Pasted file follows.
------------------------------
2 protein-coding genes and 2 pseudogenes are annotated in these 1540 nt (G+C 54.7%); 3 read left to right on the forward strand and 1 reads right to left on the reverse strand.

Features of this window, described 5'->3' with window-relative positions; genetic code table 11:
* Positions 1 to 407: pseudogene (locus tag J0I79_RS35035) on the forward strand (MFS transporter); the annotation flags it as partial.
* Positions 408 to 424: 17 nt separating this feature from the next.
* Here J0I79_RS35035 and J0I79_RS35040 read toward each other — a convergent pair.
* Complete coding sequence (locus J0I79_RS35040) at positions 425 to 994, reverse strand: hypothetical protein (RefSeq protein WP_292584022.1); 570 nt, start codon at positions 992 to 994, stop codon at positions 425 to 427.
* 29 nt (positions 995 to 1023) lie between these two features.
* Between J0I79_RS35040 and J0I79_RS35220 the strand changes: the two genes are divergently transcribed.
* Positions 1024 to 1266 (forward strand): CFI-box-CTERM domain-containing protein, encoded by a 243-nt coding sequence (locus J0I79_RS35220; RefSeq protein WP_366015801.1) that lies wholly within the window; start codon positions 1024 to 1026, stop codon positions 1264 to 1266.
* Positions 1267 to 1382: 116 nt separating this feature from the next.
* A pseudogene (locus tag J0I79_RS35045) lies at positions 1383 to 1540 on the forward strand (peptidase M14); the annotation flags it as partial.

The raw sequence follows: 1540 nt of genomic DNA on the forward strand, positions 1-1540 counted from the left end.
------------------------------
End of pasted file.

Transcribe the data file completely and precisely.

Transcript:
2 protein-coding genes and 2 pseudogenes are annotated in these 1540 nt (G+C 54.7%); 3 read left to right on the forward strand and 1 reads right to left on the reverse strand.

Features of this window, described 5'->3' with window-relative positions; genetic code table 11:
* Positions 1 to 407: pseudogene (locus tag J0I79_RS35035) on the forward strand (MFS transporter); the annotation flags it as partial.
* Positions 408 to 424: 17 nt separating this feature from the next.
* Here J0I79_RS35035 and J0I79_RS35040 read toward each other — a convergent pair.
* Complete coding sequence (locus J0I79_RS35040) at positions 425 to 994, reverse strand: hypothetical protein (RefSeq protein WP_292584022.1); 570 nt, start codon at positions 992 to 994, stop codon at positions 425 to 427.
* 29 nt (positions 995 to 1023) lie between these two features.
* Between J0I79_RS35040 and J0I79_RS35220 the strand changes: the two genes are divergently transcribed.
* Positions 1024 to 1266 (forward strand): CFI-box-CTERM domain-containing protein, encoded by a 243-nt coding sequence (locus J0I79_RS35220; RefSeq protein WP_366015801.1) that lies wholly within the window; start codon positions 1024 to 1026, stop codon positions 1264 to 1266.
* Positions 1267 to 1382: 116 nt separating this feature from the next.
* A pseudogene (locus tag J0I79_RS35045) lies at positions 1383 to 1540 on the forward strand (peptidase M14); the annotation flags it as partial.

The raw sequence follows: 1540 nt of genomic DNA on the forward strand, positions 1-1540 counted from the left end.